Internal to Google there was an effort to properly patch the Linux Kernel with comparable changes. It's unclear if they were designed primarily for inclusion in the Android OS, or if they were intended to assist their 'BORG Process Scheduler'. But what is clear, is that they were main-lined.
Anyone who tried to use Control Groups (or later, cgroups) likely found them to be unusable. Google mainlined the core technology, but made little attempt to market its usability in the broader eco-system.
Much later, Google did give a half-hearted attempt with its release of LMCTFY (Let Me Contain That For You). But it died, due to being obviated by several superior technologies.
In a very real sense, LXC marks the beginning of proper containerization on Linux. It was actually simple to use and had most of the features people associate with current soft virtualization. It was a useful abstraction for control groups.
- Full CPU, memory, disk, and network isolation.
- It could run an init system.
- It had useful tooling for inspecting, monitoring, and managing containers.
Unfortunately, LXC got bogged down in a lot of issues outside of their control. Different companies had differing interests and motivations to market their version of CGROUPS. Simultaneously occurring were the init wars - a working container init system would need to support SystemD, SysV, Upstart, and OpenRC.
What LXC did not have, was an easy-to-use transport method for containers. So they lost to Docker.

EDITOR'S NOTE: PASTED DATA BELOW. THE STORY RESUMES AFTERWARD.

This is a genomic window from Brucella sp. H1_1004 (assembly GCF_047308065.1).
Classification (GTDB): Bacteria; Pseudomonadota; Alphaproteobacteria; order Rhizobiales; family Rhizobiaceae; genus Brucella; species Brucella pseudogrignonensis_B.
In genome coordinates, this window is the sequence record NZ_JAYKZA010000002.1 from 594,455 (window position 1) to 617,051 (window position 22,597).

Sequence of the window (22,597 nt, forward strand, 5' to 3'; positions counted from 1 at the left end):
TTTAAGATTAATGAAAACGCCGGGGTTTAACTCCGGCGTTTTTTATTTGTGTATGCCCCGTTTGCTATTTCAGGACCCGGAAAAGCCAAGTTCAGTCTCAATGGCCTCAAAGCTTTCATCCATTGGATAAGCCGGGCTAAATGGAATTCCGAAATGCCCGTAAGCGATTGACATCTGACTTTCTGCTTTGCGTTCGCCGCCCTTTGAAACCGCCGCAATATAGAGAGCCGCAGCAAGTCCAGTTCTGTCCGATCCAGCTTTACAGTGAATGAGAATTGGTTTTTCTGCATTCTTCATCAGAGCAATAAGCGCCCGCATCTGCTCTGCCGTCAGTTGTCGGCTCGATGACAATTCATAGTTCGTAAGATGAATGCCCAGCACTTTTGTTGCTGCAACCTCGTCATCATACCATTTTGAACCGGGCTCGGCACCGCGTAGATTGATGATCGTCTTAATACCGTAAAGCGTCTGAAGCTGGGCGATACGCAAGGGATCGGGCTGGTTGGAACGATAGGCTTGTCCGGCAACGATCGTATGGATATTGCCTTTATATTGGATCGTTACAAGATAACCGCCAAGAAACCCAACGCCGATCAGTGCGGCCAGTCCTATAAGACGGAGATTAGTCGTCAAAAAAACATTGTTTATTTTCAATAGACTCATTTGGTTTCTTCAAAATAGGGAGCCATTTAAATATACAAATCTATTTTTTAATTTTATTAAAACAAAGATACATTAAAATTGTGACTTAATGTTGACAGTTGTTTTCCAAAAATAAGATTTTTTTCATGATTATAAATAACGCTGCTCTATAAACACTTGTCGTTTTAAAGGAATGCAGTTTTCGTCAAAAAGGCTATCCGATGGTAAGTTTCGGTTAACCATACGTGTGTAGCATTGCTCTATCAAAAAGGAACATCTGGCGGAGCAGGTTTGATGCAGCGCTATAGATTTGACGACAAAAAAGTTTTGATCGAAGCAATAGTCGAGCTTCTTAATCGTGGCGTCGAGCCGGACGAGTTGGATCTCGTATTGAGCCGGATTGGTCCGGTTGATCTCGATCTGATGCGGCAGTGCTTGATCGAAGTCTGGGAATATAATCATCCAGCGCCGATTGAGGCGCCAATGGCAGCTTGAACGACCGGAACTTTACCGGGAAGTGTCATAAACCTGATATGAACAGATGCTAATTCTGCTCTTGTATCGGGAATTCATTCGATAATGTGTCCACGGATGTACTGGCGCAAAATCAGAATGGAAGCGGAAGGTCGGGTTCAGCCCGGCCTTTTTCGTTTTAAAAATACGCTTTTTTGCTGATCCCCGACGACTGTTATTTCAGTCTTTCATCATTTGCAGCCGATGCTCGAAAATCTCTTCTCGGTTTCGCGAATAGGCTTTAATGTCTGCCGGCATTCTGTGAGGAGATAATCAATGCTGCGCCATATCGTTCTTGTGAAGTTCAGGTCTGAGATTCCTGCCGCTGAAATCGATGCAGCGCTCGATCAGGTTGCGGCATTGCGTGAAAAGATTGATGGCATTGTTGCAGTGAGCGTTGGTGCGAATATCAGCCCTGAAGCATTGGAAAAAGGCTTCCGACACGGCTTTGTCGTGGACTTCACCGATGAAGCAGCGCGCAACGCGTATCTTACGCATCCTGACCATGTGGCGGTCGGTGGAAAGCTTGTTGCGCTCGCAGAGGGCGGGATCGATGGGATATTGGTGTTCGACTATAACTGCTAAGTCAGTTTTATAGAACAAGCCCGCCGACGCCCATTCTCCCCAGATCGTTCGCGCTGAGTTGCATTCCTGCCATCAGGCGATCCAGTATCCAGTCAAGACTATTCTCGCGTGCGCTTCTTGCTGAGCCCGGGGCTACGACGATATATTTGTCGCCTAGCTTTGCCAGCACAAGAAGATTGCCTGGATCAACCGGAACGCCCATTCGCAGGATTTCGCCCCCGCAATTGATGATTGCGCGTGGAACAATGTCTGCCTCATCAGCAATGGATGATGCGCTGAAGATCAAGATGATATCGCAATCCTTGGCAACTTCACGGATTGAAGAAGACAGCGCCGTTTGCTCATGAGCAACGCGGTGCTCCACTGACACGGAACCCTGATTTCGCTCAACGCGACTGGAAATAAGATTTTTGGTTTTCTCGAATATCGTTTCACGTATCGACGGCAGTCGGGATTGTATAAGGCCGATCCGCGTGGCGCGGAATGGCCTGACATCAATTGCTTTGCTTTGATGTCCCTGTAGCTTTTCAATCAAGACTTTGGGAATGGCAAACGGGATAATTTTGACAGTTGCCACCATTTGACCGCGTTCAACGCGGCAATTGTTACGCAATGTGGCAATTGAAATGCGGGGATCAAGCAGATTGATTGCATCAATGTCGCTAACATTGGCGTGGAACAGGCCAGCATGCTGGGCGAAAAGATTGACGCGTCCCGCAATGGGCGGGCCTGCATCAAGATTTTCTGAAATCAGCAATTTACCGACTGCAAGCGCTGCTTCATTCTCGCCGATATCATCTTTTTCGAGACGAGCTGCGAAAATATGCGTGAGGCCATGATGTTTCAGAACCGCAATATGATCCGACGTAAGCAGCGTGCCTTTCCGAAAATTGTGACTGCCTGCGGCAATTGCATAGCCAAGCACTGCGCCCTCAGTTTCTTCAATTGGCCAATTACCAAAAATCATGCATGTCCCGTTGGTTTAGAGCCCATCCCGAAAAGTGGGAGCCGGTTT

It turns out that the primary market for containers do not care about resource isolation much. Companies apparently struggle to build container naming, organization, and deployment.
They struggle so much at this, that they will make great compromises to get it for 'free'. Many companies would rather introduce a single point of failure on their system than create an indexed data archive.
The original Docker was literally a wrapper around LXC commands. It did add some unique LVM sparse disk integration, AUFS integration, and later OverylayFS support. But other than those things, it did no more than LXC - and also quite less.
If someone "won" the container wars, it was Docker. Its parent company, dotCloud weren't huge winners. But finally, everyone could understand how to make their own container.
It doesn't matter that the single-point failure causes system wide lockups. It doesn't matter that it has no init integrations and isn't even capable of running a full OS inside of it. It doesn't matter than its user-space network routing introduced heavy latency. And it apparently doesn't matter that is circumvents decades of security development in various policy enforcements and SELINUX. Docker does most things right, most of the time, and apparently - that's good enough.
There are many options on the market these days. If you want something that will probably work for the next decade, use SystemD-NSPAWN. If you want something which thinks its solved the packing problem, use Kubernetes. If you're brave enough to ship your own chroot's, use LXC. If you're bored enough to build your own, use libcgroup.
The road to stable containers was at least a decade long, and the road to containers for all was probably twice that. Collectively we have agreed, the value of a technology can be measured by the number of StackOverflow questions it has. And in that regard, Docker is unlikely to be unseated for quite some time.